Entrepreneur Starter Pack
As an entrepreneur, there’s a lot I’ve had to learn on my own as I went about raising Picha Booth from the ground up. However, upon having conversations with likeminded entrepreneurs, it occurred to me that we all had largely learned similar lessons. I’m here to share those with you.
- Have a dream
One of the hallmarks of being alive is being asked: “what do you want to do when you grow up?” If I were asked as a child, my answer would not be to become an entrepreneur; running a photo booth company and a prop shop. The purpose of that question, apart from other gauging how ambitious you are, it is to try recognizing if you have a vision for your life.
Having a dream is what gives your entrepreneurship journey purpose and direction. If you cannot picture what it is you want to do, then you’re making failure an option. Those who are in business because everyone says you should have a side hustle are in for a rude awakening. Why? It’s because the dream is what sustains you when you’re broke, when you feel everyone is ahead of you in life, and no one seems to want your product.
Having a dream is therefore crucial. Dreams should feel beyond you, leaving you wondering how in the world you’ll attain it. If the conception of the first airplane is anything to go by, then the more absurd your dream is the better.
- Have a piggy bank
In the initial stages of the business, you will always seem broke. You will soon learn that coins are money and they should be saved, not used to purchase choma sausages on a whim. Therefore, save as much as you can; it doesn’t matter if they are coins. If you have something you like purchasing, aim to forgo whatever it is and put the money in a piggy bank. It doesn’t matter what form it takes (a plastic container that had honey or MShwari), just make sure you’re always saving.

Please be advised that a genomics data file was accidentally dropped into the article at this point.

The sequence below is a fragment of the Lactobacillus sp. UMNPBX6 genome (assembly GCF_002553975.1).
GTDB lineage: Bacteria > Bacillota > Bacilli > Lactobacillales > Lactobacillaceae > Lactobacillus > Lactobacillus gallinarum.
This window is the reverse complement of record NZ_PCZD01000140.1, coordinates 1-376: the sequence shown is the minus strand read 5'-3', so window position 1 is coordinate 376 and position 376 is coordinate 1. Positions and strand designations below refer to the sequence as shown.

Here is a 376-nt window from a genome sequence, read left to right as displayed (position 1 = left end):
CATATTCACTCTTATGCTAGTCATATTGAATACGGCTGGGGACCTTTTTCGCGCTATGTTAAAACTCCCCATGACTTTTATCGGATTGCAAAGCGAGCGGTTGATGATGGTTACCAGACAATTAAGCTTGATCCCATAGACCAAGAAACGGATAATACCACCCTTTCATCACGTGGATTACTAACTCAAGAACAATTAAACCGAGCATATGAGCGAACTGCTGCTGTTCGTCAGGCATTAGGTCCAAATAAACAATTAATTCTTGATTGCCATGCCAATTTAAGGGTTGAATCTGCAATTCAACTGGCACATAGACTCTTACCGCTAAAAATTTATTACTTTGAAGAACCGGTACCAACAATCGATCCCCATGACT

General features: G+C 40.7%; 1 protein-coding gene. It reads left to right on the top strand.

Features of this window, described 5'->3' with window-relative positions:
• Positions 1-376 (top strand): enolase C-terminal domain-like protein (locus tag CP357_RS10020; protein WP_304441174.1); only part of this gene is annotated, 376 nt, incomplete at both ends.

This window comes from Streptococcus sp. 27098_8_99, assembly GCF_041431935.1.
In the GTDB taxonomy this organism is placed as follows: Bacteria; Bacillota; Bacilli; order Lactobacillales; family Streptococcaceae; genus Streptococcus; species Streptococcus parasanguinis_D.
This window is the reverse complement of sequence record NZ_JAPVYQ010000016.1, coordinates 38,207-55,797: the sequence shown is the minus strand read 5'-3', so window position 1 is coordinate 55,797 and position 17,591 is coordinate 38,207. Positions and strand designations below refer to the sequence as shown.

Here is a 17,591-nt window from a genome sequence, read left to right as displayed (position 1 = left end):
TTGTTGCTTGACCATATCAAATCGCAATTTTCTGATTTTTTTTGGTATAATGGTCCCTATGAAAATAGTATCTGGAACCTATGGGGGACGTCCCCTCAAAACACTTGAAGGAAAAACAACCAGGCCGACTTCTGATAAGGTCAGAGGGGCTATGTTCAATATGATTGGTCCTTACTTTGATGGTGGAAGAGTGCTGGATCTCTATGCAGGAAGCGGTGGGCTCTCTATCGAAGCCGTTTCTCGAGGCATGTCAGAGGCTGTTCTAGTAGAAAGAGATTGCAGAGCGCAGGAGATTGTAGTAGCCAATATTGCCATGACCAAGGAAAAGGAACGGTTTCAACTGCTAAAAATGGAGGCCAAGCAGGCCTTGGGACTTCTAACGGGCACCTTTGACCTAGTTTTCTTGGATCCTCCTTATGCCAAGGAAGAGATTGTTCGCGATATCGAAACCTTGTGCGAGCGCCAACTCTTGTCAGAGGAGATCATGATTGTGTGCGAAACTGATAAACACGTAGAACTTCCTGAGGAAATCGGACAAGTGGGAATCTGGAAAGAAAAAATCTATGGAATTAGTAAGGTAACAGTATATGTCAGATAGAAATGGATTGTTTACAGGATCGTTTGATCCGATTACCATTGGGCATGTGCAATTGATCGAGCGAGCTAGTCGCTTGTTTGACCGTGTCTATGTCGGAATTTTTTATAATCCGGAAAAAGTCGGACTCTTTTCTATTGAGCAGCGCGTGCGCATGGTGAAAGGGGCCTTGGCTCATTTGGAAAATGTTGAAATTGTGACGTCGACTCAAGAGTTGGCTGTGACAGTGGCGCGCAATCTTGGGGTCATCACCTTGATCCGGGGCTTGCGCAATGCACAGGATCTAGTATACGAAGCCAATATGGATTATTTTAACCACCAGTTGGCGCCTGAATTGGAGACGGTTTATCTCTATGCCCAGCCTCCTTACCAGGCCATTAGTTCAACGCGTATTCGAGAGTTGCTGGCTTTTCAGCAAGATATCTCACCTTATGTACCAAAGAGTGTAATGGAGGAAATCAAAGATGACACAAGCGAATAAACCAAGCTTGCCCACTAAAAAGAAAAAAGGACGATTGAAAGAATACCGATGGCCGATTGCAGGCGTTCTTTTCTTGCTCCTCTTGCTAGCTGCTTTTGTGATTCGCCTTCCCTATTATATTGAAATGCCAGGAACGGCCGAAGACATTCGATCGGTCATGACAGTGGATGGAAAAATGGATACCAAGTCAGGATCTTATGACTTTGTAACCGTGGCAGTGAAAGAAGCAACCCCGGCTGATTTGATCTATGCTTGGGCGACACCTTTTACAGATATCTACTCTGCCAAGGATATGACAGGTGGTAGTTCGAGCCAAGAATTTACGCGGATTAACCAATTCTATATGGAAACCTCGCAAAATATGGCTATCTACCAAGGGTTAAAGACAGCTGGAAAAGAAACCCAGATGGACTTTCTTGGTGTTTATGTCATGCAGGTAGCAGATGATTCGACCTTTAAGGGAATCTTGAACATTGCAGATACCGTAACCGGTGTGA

- Have a squad
People believing in you and are die-hard of your dreams is non-negotiable. There are many points in your journey, especially when things aren’t going well, where you need cheerleaders. Our mind can turn toxic when it feels that things are falling apart. Negative self-talk is something we all struggle with; it just becomes detrimental when external voices are affirming the lies playing loops in your mind.
Have a group of people that support you unconditionally, even if it’s just with words. They should also serve as accountability partners and people who help you on your journey. Suppliers and staff also count as your squad. If they are a big part of bringing your dreams to fruition, make sure that you keep them close. Remember to be nice too, even when you’re having a rubbish day.
- Have a convincing tagline
Not everyone is excited about your dream the way you are. It’s therefore essential to have a tag that convinces people to purchase your product. Picha Booth’s is “capture your memories.” Whatever your tagline, it should, in a statement, let people know what the purpose of your brand is. If you’re not good with words, we suggest hiring a professional to streamline your messaging, PR and marketing outlets (website, social media, business cards, etc.). We’re in an age where your online presence is perceived to be a reflection of who you are and the type of service people can expect. In short, get your PR right. It’s what draws people to you.
- Have a thick skin
Rejection and dealing with difficult clients or customers is part of a business. You cannot afford to be flying off the handle when someone backs out a deal or someone is rude to you. You’re allowed to feel some way (anger, hurt, frustration) but don’t’ let it linger for too long. Being an entrepreneur requires having a thick skin so things don’t affect you and your work.
Starting out you’ll be a fireball of emotions, but as your brand grows, you’ll discover new levels of patience and an ability not to take things personally. The sooner you accept this reality, the smoother it will be dealing with issues as they arise. You’ll no longer roll your eyes as hard as you used to when someone calls you complaining.
- Find a release
As mentioned, you will have bad days. To mitigate such times, have a mechanism in place to help you release some steam so that you can cope better. We of course advocate for a healthy outlet; coping mechanisms that leave you worse off is an indication that you should look for other ways to unwind.
To give a personal example, collaborating with Jump Rope Kenya was a way for me to release the stress that comes with running a business and with life in general. Apart from learning a new sport, I found that volunteering and skipping were just what I needed to keep me going on when business was slow. In whatever you choose, it should be something that brings both growth and release, with tangible positive results.
What would you put in your entrepreneurship starter part? Let us know in the comments section.
As always, thanks for stopping by.